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Dental crowns

Dental crowns are permanent tooth covers that are cemented to chipped, cracked or broken teeth to improve their appearance and function.

Before You Go

Questions to ask your doctor:

  • Can I replace a metal crown with a porcelain crown at another time, or are the two not interchangeable?
  • Does CAD/CAM dentistry create crowns that last as long as the traditional method?
  • Will people be able to see a metal crown if it's placed in the back of my mouth?

Pre-procedure prep for dental crowns: Dental crowns generally require two visits to the dentist: the fitting and the placing of the crown. There are no special rules to follow prior to your initial visit, but in anticipation of the crown (visit No. two), you'll want to avoid sticky, chewy, or hard foods (i.e. gum, taffy, and carrots), and chew the bulk of your food on the unaffected side of your mouth.

What To Expect

Your experience will depend on whether your dental crown is created through traditional means in an off-site lab or through CAD/CAM technology. If your dentist uses CAD/CAM dentistry (the initials stand for computer-aided design/manufacturing) she will take a topographical image of the tooth. The crown is then produced with a diamond-tipped electronic mill.

The crown is ready in under an hour, and is then tinted and cemented into the mouth. Other dentists use more traditional methods which require several appointments. During your first visit, the dentist will shave down the teeth that will be crowned. If a tooth is severely damaged or decayed, the dentist may use composite resin to build up the base tooth so that the crown has something to cleave to.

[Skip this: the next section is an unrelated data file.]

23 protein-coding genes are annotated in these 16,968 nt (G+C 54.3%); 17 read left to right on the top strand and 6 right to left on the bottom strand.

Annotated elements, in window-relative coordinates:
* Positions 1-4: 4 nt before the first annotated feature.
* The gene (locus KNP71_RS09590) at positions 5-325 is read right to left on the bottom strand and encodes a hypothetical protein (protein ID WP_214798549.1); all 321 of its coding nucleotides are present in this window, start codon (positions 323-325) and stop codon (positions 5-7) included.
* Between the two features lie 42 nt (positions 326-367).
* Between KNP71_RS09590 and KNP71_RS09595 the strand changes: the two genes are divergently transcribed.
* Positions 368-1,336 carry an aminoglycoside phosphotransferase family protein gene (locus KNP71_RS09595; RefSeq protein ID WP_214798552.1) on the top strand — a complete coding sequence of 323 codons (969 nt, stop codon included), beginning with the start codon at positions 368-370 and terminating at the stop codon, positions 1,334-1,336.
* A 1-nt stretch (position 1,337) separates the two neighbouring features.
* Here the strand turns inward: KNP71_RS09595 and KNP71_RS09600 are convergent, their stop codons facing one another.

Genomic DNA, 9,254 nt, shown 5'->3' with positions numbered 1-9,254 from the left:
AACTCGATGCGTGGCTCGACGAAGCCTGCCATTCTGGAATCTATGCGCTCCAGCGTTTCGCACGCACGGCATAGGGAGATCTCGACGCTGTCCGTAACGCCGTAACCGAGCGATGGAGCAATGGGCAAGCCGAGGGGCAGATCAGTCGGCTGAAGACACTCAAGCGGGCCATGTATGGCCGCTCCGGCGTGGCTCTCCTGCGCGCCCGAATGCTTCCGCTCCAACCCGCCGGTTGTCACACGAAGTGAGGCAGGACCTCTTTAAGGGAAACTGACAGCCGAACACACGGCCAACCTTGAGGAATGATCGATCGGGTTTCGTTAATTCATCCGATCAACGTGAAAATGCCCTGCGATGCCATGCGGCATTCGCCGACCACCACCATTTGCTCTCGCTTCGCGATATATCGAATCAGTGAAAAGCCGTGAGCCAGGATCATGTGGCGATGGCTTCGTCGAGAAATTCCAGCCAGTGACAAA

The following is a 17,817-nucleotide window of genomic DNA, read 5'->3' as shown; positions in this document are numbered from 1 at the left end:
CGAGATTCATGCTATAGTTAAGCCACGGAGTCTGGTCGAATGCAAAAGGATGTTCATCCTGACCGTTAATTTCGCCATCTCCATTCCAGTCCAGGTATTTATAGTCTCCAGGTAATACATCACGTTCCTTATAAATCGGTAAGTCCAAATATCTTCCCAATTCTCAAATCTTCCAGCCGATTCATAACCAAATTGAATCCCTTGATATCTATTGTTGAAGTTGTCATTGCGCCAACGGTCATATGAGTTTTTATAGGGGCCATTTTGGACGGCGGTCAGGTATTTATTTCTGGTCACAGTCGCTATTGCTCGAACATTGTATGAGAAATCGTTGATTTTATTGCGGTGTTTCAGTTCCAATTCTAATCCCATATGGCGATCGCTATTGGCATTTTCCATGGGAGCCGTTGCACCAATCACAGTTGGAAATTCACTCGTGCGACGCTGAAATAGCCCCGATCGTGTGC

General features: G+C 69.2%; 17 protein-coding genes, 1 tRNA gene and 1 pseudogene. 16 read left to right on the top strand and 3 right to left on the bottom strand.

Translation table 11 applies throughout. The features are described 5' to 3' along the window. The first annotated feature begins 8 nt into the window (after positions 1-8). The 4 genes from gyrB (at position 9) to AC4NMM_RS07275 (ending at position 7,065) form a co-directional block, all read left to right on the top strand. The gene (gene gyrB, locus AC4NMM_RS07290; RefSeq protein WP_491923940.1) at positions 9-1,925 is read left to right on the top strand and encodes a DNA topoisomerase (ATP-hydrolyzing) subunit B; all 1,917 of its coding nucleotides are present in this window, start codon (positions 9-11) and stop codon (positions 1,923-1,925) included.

A mold of the tooth is then taken and sent to a lab. At the lab, a crown is molded to fit over the tooth. This usually takes at least a week. In the meantime, the dentist may insert a temporary crown to cover the shaved tooth.

After the crown has been fabricated and delivered to your dentist, it is checked for fit, then bonded in place. Both techniques may leave your teeth sensitive to hot and cold food and drink after their placement, but this sensitivity will lessen with time.

Who should do it: Dental crowns must be installed by a dentist or a dental surgeon licensed by your state's licensing board.

Duration: The process of placing a dental crown onto a chipped or cracked tooth may take as little as an hour (with newest specialized technology) to as long as two weeks (if the tooth is fabricated off-site). Recent developments in dental technology have been able to speed up the process of crown fabrication - a computer-aided mill can now produce custom crowns in-house.

The whole process can take as little as an hour from start to finish. If your crown is sent away to a dental lab to be built out of a mold, you'll need at least two dentist's visits - one to assess the teeth and another to place the crown atop them. Installing a crown immediately after the tooth has been ground down, instead of waiting a week or more for a replacement, can reduce the possibility of infection in the crown site.

How Painful Is It?

Dental crown's can be applied using anesthesia, so you shouldn't feel anything more than added pressure to your teeth and gums. After the procedure, you may experience moderate sensitivity in the tooth that has been crowned.

Options for anesthesia: Local or general anesthesia can be used while the tooth is drilled down and the crown is attached. Your dentist will determine the best anesthesia.

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